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Dobbins, Sarah. "Comics in public health: The sociocultural and cognitive influence of narrative on health behaviours." Journal of Graphic Novels and Comics 7. (2016): 35–52. 
Added by: joachim (4/23/16, 11:11 AM)   
Resource type: Journal Article
Language: en: English
Peer reviewed
DOI: 10.1080/21504857.2015.1127844
BibTeX citation key: Dobbins2016
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Categories: General
Keywords: Communications, Didactics, Medicine
Creators: Dobbins
Collection: Journal of Graphic Novels and Comics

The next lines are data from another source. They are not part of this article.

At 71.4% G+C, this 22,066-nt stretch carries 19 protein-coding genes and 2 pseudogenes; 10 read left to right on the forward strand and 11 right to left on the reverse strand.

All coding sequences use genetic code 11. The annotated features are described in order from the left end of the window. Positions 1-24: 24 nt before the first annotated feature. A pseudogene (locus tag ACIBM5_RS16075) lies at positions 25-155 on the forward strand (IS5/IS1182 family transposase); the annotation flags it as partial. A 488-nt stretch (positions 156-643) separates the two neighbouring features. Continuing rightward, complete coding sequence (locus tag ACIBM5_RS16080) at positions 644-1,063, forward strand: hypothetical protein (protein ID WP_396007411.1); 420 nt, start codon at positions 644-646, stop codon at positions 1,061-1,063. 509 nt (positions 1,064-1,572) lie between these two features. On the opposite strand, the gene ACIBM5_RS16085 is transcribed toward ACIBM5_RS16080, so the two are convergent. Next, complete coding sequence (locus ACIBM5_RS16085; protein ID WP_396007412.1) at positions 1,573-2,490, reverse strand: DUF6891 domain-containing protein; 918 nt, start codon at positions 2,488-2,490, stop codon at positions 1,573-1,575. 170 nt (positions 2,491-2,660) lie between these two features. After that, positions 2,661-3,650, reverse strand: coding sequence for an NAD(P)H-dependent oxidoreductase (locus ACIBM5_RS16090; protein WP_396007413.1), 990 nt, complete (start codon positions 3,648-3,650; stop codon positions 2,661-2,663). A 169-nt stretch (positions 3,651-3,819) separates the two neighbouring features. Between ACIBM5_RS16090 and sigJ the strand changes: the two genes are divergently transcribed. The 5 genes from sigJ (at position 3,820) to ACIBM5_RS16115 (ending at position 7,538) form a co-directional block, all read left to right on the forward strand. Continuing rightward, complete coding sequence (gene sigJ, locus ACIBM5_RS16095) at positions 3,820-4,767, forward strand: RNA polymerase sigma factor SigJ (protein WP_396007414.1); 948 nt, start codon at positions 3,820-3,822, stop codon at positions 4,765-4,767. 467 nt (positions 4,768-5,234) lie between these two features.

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In health communication, comics are an unlikely but viable channel. Through the psychological and cognitive effects of embodiment and narrative, the translation of lived experiences into stories can powerfully instruct. In this article I discuss comics as a crucial tool for public health communication, given their ability to reflect cultural norms and to resonate within specific social contexts. My discussion draws on theories of cognition, narratology, comic scholarship and the social cognitive theory of health. I also narrate an autography of two projects that use comics to educate underserved communities about diabetes management. In this article I suggest that comics should be used in public health to (1) value the audience as non-experts and (2) communicate narratives of lived experience. Both can positively impact health behaviours.
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